Monday, February 14, 2011

Stress Strain Curve, Mild Steel

Hello Everyone,
Those who are familiar with concept of Stress - Strain curve, please do continue with this post to understand about upper yeild strenght and lower yield strenght for mild steel. Those who are not familiar please take time to go through this article
From the image given here taken from etomica.org it is clear that materials like mild steel have two yield strenghs. The first called upper yield strenght and the second called lower yield strength.

Once the stress reaches the upper yield strength, the internal relaxation comes into play and the strain can be observed even at lower amount of stress. The stain is bound to osciallte between both the limits. The lower yield strength is about half the tensile strength of the material.  The explaination can be summarized as follows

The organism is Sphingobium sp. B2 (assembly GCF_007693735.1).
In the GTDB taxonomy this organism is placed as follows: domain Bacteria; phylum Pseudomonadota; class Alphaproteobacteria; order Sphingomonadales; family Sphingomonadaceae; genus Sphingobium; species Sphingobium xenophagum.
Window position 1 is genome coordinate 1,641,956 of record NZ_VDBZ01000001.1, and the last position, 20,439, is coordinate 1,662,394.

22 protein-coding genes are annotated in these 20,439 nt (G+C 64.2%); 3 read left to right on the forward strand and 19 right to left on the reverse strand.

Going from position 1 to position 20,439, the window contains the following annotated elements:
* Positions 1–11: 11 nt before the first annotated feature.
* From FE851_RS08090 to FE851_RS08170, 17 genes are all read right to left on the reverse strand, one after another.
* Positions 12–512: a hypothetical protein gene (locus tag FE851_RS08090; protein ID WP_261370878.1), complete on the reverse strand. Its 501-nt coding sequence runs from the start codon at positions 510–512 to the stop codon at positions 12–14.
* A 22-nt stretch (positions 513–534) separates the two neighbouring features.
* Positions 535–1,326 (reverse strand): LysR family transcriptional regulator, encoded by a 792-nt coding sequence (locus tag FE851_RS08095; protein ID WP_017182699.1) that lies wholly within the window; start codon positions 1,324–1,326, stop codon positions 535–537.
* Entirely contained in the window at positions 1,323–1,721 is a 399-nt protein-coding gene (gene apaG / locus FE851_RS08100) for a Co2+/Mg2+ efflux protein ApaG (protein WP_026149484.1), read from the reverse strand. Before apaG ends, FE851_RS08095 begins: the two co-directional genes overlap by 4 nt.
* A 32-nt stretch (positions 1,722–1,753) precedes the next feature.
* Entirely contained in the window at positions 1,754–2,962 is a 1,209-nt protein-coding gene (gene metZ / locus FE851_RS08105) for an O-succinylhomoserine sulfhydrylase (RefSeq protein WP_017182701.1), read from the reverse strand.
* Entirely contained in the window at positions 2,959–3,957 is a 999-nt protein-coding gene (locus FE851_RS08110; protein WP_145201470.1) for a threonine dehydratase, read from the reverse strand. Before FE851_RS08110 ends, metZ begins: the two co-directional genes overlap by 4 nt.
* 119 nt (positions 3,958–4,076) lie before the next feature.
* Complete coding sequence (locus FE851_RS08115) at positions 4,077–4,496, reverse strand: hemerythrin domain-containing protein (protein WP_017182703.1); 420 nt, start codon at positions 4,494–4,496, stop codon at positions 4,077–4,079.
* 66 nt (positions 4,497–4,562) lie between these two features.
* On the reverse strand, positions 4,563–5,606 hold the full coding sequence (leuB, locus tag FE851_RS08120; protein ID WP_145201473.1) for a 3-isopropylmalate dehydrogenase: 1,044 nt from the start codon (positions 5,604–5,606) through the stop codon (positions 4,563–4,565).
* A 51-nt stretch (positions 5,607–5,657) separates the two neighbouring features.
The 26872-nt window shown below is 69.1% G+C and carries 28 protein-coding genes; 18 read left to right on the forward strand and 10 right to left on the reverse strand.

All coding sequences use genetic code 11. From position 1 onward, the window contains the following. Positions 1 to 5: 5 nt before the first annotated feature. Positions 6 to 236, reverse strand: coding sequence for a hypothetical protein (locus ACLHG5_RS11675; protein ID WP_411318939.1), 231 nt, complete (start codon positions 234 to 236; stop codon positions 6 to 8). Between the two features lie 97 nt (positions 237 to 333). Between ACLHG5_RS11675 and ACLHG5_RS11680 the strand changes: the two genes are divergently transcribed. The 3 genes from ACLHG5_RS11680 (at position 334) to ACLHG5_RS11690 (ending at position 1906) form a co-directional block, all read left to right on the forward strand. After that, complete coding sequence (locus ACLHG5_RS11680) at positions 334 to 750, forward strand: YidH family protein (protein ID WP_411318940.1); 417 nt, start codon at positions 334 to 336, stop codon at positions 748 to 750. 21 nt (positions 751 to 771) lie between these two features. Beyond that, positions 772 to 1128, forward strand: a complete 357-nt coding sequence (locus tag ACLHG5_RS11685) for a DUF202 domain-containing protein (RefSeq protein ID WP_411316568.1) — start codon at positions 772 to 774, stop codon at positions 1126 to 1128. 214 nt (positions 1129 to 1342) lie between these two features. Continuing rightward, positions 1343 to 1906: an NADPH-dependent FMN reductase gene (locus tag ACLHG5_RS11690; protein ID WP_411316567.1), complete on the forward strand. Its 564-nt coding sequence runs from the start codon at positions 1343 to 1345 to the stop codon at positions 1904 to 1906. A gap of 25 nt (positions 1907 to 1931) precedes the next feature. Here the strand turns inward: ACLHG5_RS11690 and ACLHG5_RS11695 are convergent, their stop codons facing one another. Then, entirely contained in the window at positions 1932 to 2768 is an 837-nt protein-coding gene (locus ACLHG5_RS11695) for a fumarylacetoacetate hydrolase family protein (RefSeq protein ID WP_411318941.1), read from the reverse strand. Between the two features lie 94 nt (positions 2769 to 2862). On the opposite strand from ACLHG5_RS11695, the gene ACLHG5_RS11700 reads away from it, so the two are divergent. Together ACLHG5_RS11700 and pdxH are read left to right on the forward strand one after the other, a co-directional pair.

"At elastic limit, sudden yield happens & fall-off of load takes place. Hence material continues to defrom at lower load until material hardening sets in"

Answers.com says the reason for such behavior is Low carbon steels suffer from yield-point runout where the material has two yield points. The first yield point (or upper yield point) is higher than the second and the yield drops dramatically after the upper yield point. If a low carbon steel is only stressed to some point between the upper and lower yield point then the surface may develop L├╝der bands.

Don't forget to grab a copy of Material Science and Engineering book, which is essential for preparing for AMIE, Material Science.

with warm regards
AllMyPosts

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